A few weeks ago I was wandering around a part of the countryside that I know very well -the Chilterns- on a route I’ve walked dozens of times (Chorleywood to Chesham), when I spotted Jesus.
Not the historical or spiritual figurehead, he of a million paintings, cards, and stained-glass windows: Jesus the Original God-Botherer (OGB), Jesus the martyr, dying on a cross purportedly for our sins (still not sure why he needed to do that). This was not a supernatural or otherworldly visitation, it was very much part of this earthly realm: 33 stones shaped into that provocative name. For it provokes something in all of us, whether positive or negative: JESUS. There he/it was on, announcing his name from the earth beneath my feet.
I paused for a moment to take it in, enjoying as much as anything else the pleasure of finding those familiar man-made letters out here in the predominantly unlettered countryside; enjoying the built-in ephemerality of this construction, and wondering about the inner life of the person who had gathered and made this modest, but possibly also agenda-led, piece of land art.
The small valley in which the work was situated has always gladdened my heart. Every time I emerge from the descent through the woods into the expanse of this space it feels like a kind of home-coming. For some reason, largely due to juxtaposition, this particular patch of ground feels grand-canyonesque when you step into it, even though it probably only stretches 600 yards in either direction. Which is also to say, using the language of psychology, that some kind of positive priming was already at work before those stones “spoke” to me.
A few minutes later, I came across another piece, presumably by the same artist, this time in slightly larger stones sunk slightly in the grass, and arranged with even greater finesse:
Please take a moment to admire the beautiful interlocking bottom of the U, as if the two stones that contribute to the formation of this letter were just waiting to be intertwined with each other in a chiasm of smooth hard flesh. And what about that knurled , almost flame-shaped stone which makes up the top of the second S? A stone that also looks a bit like the head of a wolf or one of its canine cousins?
This second betokening of Jesus was a much more chunky, shout-it-from-the-rooftops version of the first. So I stood before it, as one might stand before a piece of sculpture in a gallery, not really thinking of much, but enjoying its resonances in a slightly ambivalent way, as well as its temporary presence in the landscape that I was passing through. I took a picture of it on my phone and moved on.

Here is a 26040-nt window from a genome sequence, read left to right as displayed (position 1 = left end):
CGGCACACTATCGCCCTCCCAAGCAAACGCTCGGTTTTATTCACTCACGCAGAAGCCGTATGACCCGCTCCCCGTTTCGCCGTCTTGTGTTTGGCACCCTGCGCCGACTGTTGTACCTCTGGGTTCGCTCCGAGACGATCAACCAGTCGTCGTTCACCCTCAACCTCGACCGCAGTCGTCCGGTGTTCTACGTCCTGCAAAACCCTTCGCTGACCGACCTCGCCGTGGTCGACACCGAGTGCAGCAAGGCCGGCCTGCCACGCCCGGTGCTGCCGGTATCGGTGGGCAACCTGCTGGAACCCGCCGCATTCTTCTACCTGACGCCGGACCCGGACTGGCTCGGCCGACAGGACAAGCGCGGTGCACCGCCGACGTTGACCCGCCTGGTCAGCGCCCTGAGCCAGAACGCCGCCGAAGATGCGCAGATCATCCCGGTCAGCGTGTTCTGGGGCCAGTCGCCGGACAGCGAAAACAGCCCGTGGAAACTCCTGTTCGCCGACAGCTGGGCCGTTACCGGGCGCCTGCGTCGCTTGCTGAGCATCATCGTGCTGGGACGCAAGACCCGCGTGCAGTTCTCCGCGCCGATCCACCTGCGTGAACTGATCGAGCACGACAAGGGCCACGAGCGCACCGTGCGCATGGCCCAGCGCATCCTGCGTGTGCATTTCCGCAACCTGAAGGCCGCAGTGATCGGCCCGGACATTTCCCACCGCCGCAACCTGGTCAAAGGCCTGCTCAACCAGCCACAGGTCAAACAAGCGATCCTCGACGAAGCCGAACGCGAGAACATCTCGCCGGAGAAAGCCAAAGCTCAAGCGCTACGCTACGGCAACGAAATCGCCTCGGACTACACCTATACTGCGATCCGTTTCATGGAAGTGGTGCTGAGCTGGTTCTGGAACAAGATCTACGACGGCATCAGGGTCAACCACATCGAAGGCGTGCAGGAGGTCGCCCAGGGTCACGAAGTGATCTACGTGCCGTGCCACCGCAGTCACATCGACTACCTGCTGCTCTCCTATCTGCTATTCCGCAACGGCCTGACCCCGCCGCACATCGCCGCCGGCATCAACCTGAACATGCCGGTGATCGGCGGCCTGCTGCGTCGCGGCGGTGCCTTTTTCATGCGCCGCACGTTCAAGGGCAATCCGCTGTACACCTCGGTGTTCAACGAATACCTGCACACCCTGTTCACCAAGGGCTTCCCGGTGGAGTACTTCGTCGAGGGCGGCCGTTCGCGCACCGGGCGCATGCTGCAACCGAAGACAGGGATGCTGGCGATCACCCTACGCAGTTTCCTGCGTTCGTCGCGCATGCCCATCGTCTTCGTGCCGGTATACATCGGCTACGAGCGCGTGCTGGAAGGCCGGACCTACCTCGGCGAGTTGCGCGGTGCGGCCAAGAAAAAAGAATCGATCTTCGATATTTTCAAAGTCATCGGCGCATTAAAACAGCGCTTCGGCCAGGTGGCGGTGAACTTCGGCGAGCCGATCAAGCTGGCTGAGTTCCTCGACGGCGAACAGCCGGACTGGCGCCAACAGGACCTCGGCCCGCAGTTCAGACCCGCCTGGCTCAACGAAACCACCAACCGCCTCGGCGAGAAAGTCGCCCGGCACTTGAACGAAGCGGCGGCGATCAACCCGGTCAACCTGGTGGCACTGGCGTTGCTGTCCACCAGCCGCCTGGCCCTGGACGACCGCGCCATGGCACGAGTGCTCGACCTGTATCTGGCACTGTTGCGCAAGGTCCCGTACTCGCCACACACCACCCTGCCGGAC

Heading in the direction of Hill Farm, I came across the third Jesus. This one on a bench. One of those very simple countryside benches made of a single slab of wood held up about two feet off the ground by two blocks on either end.
Perhaps because this was the third piece of land art I’d discovered in less than half an hour, I walked around the stones this time, taking them in from a few different angles.
Seen from this vantage point, turned upside down, the stones, with a small nudge here and there, might appear quite happy to shift into a slightly different, but not wholly unrelated pattern.
Hopefully this wasn’t too deliberate a desecration of the original artist’s work. Was I not making SENSE of JESUS for myself, albeit by moving the original letters around rather than setting up my own word(s) in a separate, quasi-critical relationship to the first word?
This kind of reconfiguring comes very naturally to us human animals, entranced as we sometimes still can be by the symbolic layers of the nonhuman world around us. Is not paint just pigment moved around: suspended by us in a binder such as acrylic, polyurethane, or oils, mobilised by further diluents, and then transferred by brush, finger, or another mark-maker onto the grey or white weave of a canvas? Similarly, but even more elementally, pencils leave their graphite trails when applied to a slightly abrasive surface like paper.
I decided to repeat this game, by placing myself on the other side of the word so that my new perspective once again shifted SENSE into a kind of dissolving non-sense (i.e. ƎSNƎS) before the stones finally settled into the next configuration (below):
No one but the stones and I were cognizant of this edgy little metamorphosis from JESUS (or S∩SƎſ) to SENSE and ƎSNƎS, and finally to DOORS. What we (myself, the stones, the landscape) bore witness to, was in some way the bony skeleton of a poem: a mythical or historical figure’s name, the SENSE we make of it, which also acts as a DOOR to a new realm of perception or understanding, through which we might pass and perhaps in some way re-embody ourselves.
I say no-one else witnessed this, but Max was of course there, taking in this curious pushing around of the material of his world (rocks, stones, grass, dirt) into configurations that were possibly as dumb to him as words themselves. Who knows what a dog hears when we try and interact with them through our symbolic language.